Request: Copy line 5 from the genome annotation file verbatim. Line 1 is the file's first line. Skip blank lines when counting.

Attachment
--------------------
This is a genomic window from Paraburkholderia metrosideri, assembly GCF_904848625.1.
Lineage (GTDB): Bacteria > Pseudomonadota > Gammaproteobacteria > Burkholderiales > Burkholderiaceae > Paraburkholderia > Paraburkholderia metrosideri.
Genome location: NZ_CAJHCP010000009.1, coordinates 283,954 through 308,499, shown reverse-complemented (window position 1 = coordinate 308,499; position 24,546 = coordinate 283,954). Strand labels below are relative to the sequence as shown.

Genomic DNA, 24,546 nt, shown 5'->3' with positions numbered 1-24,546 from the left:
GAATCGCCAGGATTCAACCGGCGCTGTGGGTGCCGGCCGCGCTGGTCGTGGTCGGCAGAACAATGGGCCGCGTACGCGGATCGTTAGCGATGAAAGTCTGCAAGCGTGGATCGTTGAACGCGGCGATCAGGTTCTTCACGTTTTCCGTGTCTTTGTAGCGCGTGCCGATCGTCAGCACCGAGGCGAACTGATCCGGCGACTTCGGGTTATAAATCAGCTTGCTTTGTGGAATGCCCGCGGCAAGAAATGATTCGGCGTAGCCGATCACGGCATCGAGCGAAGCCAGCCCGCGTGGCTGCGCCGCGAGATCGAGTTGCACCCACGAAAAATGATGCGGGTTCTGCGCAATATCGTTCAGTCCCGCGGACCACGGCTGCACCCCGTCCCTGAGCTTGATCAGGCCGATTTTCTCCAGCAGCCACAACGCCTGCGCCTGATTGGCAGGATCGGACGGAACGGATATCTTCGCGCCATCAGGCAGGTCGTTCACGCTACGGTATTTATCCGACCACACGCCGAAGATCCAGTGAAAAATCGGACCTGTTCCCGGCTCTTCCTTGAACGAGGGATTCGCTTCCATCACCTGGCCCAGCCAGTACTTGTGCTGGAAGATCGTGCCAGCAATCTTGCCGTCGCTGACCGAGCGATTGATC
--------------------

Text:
GAATCGCCAGGATTCAACCGGCGCTGTGGGTGCCGGCCGCGCTGGTCGTGGTCGGCAGAACAATGGGCCGCGTACGCGGATCGTTAGCGATGAAAGTCTGCAAGCGTGGATCGTTGAACGCGGCGATCAGGTTCTTCACGTTTTCCGTGTCTTTGTAGCGCGTGCCGATCGTCAGCACCGAGGCGAACTGATCCGGCGACTTCGGGTTATAAATCAGCTTGCTTTGTGGAATGCCCGCGGCAAGAAATGATTCGGCGTAGCCGATCACGGCATCGAGCGAAGCCAGCCCGCGTGGCTGCGCCGCGAGATCGAGTTGCACCCACGAAAAATGATGCGGGTTCTGCGCAATATCGTTCAGTCCCGCGGACCACGGCTGCACCCCGTCCCTGAGCTTGATCAGGCCGATTTTCTCCAGCAGCCACAACGCCTGCGCCTGATTGGCAGGATCGGACGGAACGGATATCTTCGCGCCATCAGGCAGGTCGTTCACGCTACGGTATTTATCCGACCACACGCCGAAGATCCAGTGAAAAATCGGACCTGTTCCCGGCTCTTCCTTGAACGAGGGATTCGCTTCCATCACCTGGCCCAGCCAGTACTTGTGCTGGAAGATCGTGCCAGCAATCTTGCCGTCGCTGACCGAGCGATTGATC